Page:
Removal of mercury (II) from aqueous phase is of utmost importance, as it is highly toxic and hazardous to the environment and human health. One way of removal of mercury (II) ions from aqueous solutions is by using adsorbents derived from coal fly ash (CFA), such as synthetic zeolites. In this work, we present the hydrothermal production of synthetic zeolites from CFA with conversion rate of 75%. In order to produce silver containing nanocomposites, synthetic zeolites are subsequently impregnated with various amounts of silver nanoparticles, from 0.2 to 2wt.%. All produced zeolites and parent materials are characterized by XRD, XRF, BET, SEM, and TEM to obtain morphological and microstructural data. Moreover, mercury (II) ions removal from aqueous solutions with initial concentration of 10 ppm is studied. According to results, zeolites and Ag-nanocomposites demonstrate much higher removal than parent CFA (up to 98%). In addition to this, we could observe a distinct adsorption behavior depending on the loading of Ag NPs in nanocomposites. A possible reaction mechanism for both zeolites and Ag-nanocomposites is discussed.

Keywords: coal fly ash, mercury (II) removal, nanocomposites, silver nanoparticles, synthetic zeolite

Procedia PDF Downloads 151
113 Surface Sterilization of Aquatic Plant, Cryptopcoryne affinis by Using Clorox and Mercury Chloride

Authors: Sridevi Devadas

Abstract:

This study was aimed to examine the combination efficiency of Clorox (5.25% Sodium Hypochlorite) and mercury chloride (HgCl2) as reagent for surface sterilization process of aquatic plant, Cryptocoryne affinis (C. affinis). The treatment applied 10% of the Clorox and 0.1 ppm of mercury chloride. The maximum exposure time for Clorox and mercury chloride was 10 min and 60 sec respectively. After exposed to the treatments protocols (T1-T15) the explants were transferred to culture room under control temperature at 25°C ± 2°C and subjected to 16 hours fluorescence light (2000 lumens) for 30 days. The both sterilizing agents were not applied on control specimens. Upon analysis, the result indicates all of the treatments protocols produced sterile explants at range of minimum 1.5 ± 0.7 (30%) to maximum 5.0 ± 0.0 (100%). Meanwhile, maximum 1.0 ± 0.7 numbers of leaves and 1.4 ± 0.6 numbers of roots have been produced. The optimized exposure time was 0 to 15 min for Clorox and 30 sec for HgCl2 whereby 90% to 100% sterilization was archived at this condition.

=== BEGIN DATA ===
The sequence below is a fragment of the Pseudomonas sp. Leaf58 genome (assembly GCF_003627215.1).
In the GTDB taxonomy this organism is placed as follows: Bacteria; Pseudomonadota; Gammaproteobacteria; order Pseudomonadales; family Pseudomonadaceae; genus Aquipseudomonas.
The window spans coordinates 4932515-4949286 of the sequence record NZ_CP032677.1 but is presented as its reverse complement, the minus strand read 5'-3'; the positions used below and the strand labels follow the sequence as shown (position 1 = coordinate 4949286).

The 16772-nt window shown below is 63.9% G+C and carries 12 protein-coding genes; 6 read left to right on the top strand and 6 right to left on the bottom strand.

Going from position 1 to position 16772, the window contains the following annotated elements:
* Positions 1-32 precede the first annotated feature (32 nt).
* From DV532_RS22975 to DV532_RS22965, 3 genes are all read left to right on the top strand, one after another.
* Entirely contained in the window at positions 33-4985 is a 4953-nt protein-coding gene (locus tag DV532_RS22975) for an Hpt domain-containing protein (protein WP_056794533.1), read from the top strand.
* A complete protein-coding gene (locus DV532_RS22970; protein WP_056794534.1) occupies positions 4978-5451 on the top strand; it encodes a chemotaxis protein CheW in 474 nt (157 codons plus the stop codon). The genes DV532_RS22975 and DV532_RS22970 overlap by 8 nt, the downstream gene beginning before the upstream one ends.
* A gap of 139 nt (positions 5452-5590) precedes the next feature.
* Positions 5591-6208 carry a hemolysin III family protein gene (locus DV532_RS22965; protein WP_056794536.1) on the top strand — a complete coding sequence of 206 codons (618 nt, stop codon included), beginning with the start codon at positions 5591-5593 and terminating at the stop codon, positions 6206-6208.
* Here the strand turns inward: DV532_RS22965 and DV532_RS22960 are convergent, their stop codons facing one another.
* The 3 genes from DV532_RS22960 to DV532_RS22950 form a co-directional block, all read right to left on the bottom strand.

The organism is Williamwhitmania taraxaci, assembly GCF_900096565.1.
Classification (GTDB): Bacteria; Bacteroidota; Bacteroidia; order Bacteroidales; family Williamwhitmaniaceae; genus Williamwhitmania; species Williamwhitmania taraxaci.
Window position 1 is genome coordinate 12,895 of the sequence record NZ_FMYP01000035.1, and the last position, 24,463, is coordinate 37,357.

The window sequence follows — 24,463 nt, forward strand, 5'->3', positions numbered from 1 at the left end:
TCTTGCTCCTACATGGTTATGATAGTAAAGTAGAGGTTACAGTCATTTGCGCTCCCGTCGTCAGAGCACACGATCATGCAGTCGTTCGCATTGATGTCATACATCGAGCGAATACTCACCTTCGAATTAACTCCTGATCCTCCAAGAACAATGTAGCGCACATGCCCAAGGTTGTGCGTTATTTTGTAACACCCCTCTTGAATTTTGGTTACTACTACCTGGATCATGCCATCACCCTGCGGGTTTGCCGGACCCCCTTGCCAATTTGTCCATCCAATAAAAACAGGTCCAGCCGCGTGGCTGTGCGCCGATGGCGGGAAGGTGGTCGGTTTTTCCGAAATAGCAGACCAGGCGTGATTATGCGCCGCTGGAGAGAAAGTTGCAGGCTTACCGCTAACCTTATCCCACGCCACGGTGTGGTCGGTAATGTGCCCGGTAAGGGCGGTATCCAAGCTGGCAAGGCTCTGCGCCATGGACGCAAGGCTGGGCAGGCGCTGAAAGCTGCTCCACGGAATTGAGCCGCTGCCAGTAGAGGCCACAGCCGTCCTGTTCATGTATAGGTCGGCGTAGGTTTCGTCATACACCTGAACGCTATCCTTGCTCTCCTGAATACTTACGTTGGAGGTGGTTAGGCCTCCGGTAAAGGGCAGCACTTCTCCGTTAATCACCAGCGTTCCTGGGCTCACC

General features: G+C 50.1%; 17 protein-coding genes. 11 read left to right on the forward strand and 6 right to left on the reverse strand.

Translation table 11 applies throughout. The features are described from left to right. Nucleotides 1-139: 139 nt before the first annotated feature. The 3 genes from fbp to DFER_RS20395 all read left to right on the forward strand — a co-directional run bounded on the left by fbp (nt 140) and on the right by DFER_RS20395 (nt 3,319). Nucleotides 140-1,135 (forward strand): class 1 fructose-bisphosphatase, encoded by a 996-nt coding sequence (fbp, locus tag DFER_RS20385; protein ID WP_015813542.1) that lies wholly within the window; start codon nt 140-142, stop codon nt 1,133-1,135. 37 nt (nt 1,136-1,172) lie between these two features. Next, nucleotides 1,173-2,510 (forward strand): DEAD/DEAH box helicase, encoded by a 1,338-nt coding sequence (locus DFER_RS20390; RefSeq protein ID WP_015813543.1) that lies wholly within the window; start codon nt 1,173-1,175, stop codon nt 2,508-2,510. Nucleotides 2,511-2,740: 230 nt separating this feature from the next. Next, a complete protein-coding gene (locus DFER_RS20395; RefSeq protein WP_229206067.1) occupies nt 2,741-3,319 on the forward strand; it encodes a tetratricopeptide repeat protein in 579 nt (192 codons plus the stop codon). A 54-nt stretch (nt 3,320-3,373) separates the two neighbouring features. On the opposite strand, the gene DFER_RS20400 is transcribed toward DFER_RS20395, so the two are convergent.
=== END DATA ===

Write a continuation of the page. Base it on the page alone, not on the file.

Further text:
Keywords: Cryptocoryne affinis, surface sterilization, tissue culture, clorox, mercury chloride

Procedia PDF Downloads 479
112 Occupational Exposure to Electromagnetic Fields Can Increase the Release of Mercury from Dental Amalgam Fillings

Authors: Ghazal Mortazavi, S. M. J. Mortazavi

Abstract:

Electricians, power line engineers and power station workers, welders, aluminum reduction workers, MRI operators and railway workers are occupationally exposed to different levels of electromagnetic fields. Mercury is among the most toxic metals. Dental amalgam fillings cause significant exposure to elemental mercury vapour in the general population. Today, substantial evidence indicates that mercury even at low doses may lead to toxicity. Increased release of mercury from dental amalgam fillings after exposure to MRI or microwave radiation emitted by mobile phones has been previously shown by our team. Moreover, our recent studies on the effects of stronger magnetic fields entirely confirmed our previous findings. From the other point of view, we have also shown that papers which reported no increased release of mercury after MRI, may have some methodological flaws. Over the past several years, our lab has focused on the health effects of exposure of laboratory animals and humans to different sources of electromagnetic fields such as mobile phones and their base stations, mobile phone jammers, laptop computers, radars, dentistry cavitrons, and MRI. As a strong association between exposure to electromagnetic fields and mercury level has been found in our studies, our findings lead us to this conclusion that occupational exposure to electromagnetic fields in workers with dental amalgam fillings can lead to elevated levels of mercury. Studies which reported that exposure to mercury can be a risk factor of Alzheimer’s disease (AD) due to the accumulation of amyloid beta protein (Aβ) in the brain and those reported that long-term occupational exposure to high levels of electromagnetic fields can increase the risk of Alzheimer's disease and dementia in male workers support our concept and confirm the significant role of the occupational exposure to electromagnetic fields in increasing the mercury level in workers with amalgam fillings.